JUSTICE KAGAN: … you know, initially Title VII did not apply to any employers with fewer than 25 employees. And then gradually, Congress brought the number down because Congress realized that there were going to be transition issues and that some time was needed to make sure that the compelling interest, you know, should be applied uniformly across all employers.

MR. CLEMENT: … [It’s consistent with a compelling interest] to say we’re going to focus on the people who actually employ the most people and therefore can engage in the most discrimination. It’s quite a different matter, and I don’t think anybody would think that Congress would pass a Title VII that said, “Hey, as long as you have a pre-existing discriminatory policy, you’re allowed to keep it.” [Transcript at pp. 30-31]

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During the Supreme Court oral argument in Sebelius v. Hobby Lobby Stores, Inc., there was an important colloquy between Justice Elena Kagan and Hobby Lobby’s counsel, Paul Clement. The issue was whether the government has a “compelling interest” in enforcing ObamaCare against employers whose undisputed fundamental religious beliefs would be violated. Clement argued that the existence of the grandfather clause in the law shows there is no such interest:   

MR. CLEMENT: … I think the grandfather provisions of this statute really are devastating for the government’s argument that it has a compelling interest [to mandate insurance that violates Hobby Lobby’s religious beliefs]. When the government pursues compelling interest, it demands immediate compliance. … I can’t imagine Congress passing Title VII [of the Civil Rights Act of 1964] and saying, “Stop discriminating on the basis of race, unless of course you have a pre-existing policy that discriminates on the basis of race, and then you can keep it as long as you’d like.”

JUSTICE KAGAN: … you know, initially Title VII did not apply to any employers with fewer than 25 employees. And then gradually, Congress brought the number down because Congress realized that there were going to be transition issues and that some time was needed to make sure that the compelling interest, you know, should be applied uniformly across all employers.

MR. CLEMENT: … [It’s consistent with a compelling interest] to say we’re going to focus on the people who actually employ the most people and therefore can engage in the most discrimination. It’s quite a different matter, and I don’t think anybody would think that Congress would pass a Title VII that said, “Hey, as long as you have a pre-existing discriminatory policy, you’re allowed to keep it.” [Transcript at pp. 30-31]

ObamaCare was enacted on the president’s oft-repeated assurances that everyone who liked their existing insurance plans could keep them–period! Everyone was grandfathered! It was only the freeloaders going to emergency rooms without insurance who–so the argument went–would be mandated into the system. And once those people were in the system, costs for everyone would go down (by $2,500!), the deficit would be cut (by a hundred billion a year!), and people would love the law (once they found out what was in it).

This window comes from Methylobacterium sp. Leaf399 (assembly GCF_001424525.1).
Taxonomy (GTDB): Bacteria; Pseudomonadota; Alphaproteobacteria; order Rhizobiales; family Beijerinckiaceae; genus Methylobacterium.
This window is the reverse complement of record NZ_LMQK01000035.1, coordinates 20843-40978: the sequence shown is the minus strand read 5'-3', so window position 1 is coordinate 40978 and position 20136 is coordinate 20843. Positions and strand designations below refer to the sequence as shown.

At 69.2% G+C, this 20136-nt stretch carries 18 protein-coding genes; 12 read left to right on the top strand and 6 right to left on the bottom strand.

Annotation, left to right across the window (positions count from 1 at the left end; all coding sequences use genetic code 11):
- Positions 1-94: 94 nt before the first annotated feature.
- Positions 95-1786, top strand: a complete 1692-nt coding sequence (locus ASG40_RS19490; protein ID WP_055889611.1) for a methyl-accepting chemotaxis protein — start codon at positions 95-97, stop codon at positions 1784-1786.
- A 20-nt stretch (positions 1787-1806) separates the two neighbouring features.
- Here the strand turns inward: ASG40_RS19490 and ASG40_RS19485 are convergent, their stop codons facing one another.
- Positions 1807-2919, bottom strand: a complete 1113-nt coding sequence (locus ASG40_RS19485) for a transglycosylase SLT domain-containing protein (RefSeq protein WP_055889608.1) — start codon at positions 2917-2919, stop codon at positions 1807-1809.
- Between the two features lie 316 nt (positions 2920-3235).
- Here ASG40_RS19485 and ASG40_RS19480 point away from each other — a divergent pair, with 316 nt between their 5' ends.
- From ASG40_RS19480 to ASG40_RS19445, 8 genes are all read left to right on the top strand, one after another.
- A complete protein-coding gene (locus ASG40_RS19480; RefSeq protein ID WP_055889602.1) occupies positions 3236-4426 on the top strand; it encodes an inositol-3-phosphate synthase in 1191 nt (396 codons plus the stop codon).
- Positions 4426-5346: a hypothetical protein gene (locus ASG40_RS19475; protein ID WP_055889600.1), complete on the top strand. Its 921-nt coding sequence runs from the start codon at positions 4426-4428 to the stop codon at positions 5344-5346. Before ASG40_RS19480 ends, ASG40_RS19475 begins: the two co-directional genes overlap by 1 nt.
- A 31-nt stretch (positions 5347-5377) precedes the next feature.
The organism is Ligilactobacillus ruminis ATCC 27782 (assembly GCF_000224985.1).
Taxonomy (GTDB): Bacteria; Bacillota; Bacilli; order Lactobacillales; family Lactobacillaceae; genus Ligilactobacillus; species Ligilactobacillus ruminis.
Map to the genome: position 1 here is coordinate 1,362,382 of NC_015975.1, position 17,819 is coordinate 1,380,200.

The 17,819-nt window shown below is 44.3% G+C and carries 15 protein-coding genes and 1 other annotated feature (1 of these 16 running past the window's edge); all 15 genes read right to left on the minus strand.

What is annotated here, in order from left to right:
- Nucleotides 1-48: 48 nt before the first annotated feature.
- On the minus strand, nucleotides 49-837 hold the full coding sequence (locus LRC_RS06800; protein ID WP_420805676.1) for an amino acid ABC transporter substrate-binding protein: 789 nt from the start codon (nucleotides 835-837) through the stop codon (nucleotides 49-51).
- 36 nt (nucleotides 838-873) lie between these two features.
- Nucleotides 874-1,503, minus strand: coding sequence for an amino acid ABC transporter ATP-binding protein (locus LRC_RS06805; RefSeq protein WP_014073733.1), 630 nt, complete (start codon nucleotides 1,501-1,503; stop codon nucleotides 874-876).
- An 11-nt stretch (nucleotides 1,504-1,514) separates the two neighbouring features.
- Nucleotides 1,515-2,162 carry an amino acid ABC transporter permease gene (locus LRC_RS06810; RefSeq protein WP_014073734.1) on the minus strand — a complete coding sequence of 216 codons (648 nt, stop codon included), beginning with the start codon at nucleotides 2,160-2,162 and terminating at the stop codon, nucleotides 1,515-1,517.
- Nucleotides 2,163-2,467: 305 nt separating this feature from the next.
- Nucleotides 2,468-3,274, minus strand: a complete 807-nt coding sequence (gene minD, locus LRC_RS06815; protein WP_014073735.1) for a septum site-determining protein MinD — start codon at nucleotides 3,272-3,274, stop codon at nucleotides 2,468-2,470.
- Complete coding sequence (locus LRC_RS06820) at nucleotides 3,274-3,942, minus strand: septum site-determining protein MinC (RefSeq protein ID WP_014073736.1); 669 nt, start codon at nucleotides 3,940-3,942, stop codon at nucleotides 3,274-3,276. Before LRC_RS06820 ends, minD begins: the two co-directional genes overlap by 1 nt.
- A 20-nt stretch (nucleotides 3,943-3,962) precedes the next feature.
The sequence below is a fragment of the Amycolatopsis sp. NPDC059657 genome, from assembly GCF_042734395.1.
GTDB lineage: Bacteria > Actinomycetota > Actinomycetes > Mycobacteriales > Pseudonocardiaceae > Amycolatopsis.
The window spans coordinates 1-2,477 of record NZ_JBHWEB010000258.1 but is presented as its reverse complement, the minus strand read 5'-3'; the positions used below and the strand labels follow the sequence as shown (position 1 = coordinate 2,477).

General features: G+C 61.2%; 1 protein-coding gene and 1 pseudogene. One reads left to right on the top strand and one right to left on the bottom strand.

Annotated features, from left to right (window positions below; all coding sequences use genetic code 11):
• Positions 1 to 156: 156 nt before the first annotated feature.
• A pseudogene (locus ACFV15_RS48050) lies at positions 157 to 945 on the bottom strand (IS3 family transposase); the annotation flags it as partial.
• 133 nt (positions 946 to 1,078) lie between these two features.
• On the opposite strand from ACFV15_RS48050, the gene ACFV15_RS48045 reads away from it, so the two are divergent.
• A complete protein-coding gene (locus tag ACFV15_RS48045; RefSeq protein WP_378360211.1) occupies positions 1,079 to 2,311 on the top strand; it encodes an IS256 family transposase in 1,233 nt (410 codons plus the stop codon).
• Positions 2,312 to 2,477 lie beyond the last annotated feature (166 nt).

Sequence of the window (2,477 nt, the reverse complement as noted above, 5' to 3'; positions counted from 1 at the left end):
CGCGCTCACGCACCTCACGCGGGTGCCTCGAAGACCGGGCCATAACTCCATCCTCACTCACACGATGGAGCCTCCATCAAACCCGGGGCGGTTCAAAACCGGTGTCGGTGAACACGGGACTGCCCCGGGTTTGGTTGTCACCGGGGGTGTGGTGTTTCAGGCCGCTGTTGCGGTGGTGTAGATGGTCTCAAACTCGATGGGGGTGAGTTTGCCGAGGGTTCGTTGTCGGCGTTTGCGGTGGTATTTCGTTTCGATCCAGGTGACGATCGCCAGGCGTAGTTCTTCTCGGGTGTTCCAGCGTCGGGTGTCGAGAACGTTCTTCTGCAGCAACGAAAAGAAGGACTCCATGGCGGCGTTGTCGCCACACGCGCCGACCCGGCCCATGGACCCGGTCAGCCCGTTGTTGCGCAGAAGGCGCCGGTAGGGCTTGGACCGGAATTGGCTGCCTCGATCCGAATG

All this turned out to be untrue. The administration issued a grandfather regulation so narrow that virtually everyone’s existing insurance in the individual market got cancelled, which got the administration into huge political trouble. So the president issued a new exemption (via a press conference), and then unilaterally delayed the employer mandate lest the same thing happen later this year in a market 20 times as large. But the existence of the grandfather clause–as well as the exemptions issued left and right–puts the administration in legal jeopardy in the Court, because it cuts into the heart of the “compelling interest” argument. Justice rarely gets more poetic.

Political justice may take a little longer, but it may be coming. There has likely never been a law passed with more fraudulent arguments, using more fraudulent procedures, rushed through more quickly on a strictly partisan vote, while opinion polls (and the Massachusetts special election) showed the public and voters firmly opposed, both back then and now.

Now that everyone has not only learned what is in the law, but has seen how it has been implemented–with a website that didn’t work, exemptions and extensions handed out without the consent of Congress, supporters or key voting groups given immense leeway while opponents are taken all the way to the Supreme Court, and as Jonathan Tobin notes, a nonstop continuing chaos–there may be a new horror movie coming in November to a polling place near you. Call it The Shellacking, Part II.

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Religious Bias and the Washington Post

Here we go again.

The Washington Post–which years ago published a story referring to followers of the Christian right as “largely poor, uneducated, and easy to command”–yesterday published a front-page story titled, “High court with vocally devout justices set to hear religious objections to health-care law.”